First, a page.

Senior managers could explore online counselling services for staff during the pandemic, to support their mental and emotional health.

6. Share good news

Goodness knows, we’ve had our share of bad news recently. The pandemic, the predicted recession, the people flouting lockdown…Share some great news with your team instead. Whether that’s a happy article you found of Facebook about an elderly army veteran raising money for the NHS, to positive outcomes at work, like new clients or customer feedback, spread some happiness.

7. Be thoughtful

A kind word or a thoughtful gift will always be remembered. Show your staff they matter by:

  • Asking how they’re doing, like, really doing

  • Remembering birthdays being celebrated in lockdown or weddings that have been delayed

  • Sending gifts through the post or online – like vouchers or letterbox gifts

  • Be generous with praise and recognise people are doing well in really difficult circumstances

8. Have fun

If you’re a fun-loving team, keep that nonsense up. Social media is awash with ideas for virtual team building. How about:

  • Zoom lunch – share lunch with your colleagues online once or twice a week

  • Fancy Dress Friday – get dolled up and meet online to judge the best fancy dress

  • Pub quiz – have a team quiz online; nominate a quiz master to create the questions, or why not share photos of each other as kids in advance and work out who’s who

  • Share kids, cats and birthdays – work is part of our homes now, so let home become part of work too; share the stupid things your pets or partner do to make WFH that little bit easier…or more aggravating!

9. Don’t forget furloughed staff

Don’t forget your colleagues on furlough. Whilst it can be tempting to think of furloughed staff as one less person to worry about right now, they still need to be included and communicated with. Don’t bore or bother them with updates about projects or work. But do keep in touch, share good news stories and keep them involved.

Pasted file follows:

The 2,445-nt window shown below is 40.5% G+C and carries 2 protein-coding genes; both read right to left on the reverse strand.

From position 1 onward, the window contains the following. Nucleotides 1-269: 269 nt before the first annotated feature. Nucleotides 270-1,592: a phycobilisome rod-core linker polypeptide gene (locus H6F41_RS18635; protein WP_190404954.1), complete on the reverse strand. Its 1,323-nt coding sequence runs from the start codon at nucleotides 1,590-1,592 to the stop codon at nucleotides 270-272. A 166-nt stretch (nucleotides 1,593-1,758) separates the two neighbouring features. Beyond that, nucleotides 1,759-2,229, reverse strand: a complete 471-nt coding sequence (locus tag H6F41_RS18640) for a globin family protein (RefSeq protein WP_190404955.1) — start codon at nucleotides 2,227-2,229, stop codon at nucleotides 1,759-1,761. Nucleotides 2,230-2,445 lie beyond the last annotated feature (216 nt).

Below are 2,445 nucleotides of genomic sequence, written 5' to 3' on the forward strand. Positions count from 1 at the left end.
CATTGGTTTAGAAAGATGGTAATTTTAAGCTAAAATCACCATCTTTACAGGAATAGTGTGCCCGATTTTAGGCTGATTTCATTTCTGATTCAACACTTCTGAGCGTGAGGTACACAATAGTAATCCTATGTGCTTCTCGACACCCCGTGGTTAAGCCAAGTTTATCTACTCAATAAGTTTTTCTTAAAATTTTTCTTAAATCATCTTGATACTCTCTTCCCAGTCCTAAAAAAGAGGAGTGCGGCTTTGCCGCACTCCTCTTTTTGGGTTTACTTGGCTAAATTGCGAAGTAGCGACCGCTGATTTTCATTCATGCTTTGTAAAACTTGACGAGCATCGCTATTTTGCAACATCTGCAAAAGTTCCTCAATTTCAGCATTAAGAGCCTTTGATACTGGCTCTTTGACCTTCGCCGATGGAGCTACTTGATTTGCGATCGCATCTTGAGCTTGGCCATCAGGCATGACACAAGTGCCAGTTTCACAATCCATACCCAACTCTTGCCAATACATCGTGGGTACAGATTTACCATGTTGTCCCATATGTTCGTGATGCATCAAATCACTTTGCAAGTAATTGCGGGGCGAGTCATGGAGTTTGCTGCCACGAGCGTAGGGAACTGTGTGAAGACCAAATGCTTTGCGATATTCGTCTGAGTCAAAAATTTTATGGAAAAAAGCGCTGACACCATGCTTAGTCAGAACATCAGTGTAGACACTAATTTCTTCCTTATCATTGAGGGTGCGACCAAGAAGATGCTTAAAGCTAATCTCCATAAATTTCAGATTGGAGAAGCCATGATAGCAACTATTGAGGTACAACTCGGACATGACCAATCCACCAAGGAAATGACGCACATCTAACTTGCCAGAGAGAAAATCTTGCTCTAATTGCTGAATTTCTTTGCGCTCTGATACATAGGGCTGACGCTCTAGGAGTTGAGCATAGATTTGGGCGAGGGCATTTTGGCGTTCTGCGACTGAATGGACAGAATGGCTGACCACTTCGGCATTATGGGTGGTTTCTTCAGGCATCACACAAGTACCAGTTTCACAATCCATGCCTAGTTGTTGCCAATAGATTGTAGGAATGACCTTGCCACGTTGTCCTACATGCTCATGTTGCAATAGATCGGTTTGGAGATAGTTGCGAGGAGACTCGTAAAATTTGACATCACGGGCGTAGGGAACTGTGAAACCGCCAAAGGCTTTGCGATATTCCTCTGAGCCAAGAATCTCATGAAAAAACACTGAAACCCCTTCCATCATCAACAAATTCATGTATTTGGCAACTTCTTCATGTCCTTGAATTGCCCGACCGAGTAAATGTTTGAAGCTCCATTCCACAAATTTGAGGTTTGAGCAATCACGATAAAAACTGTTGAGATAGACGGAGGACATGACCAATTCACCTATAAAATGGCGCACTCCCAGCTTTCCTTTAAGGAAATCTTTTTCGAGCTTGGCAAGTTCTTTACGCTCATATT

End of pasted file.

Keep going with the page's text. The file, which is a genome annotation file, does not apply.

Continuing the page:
10. Ask what they need

Most importantly, ask your staff what they need. Some might love some extra hand-holding whilst others might enjoy their new-found independence. A Zoom quiz might delight your extroverts but make your introverts quake with fear. Ask them what they'd prefer and find a solution that works for you and for them during these crazy times.

And finally...

Finally, remember this. You’re not working from home. This isn’t an occasional Tuesday afternoon at home to focus on writing that big report.

This is trying to work from home during a worldwide pandemic, an unknown situation that we’re all just trying to get through the best we can.

It is ok to be wobbly and wonder what to do. It is ok to feel stressed by the mess and noise of family life. All you can do – and all you can expect of others – is do your best in the circumstances.

Check out our Coronavirus advice hub for more information for small businesses and entrepreneurs during COVID-19.
Laura White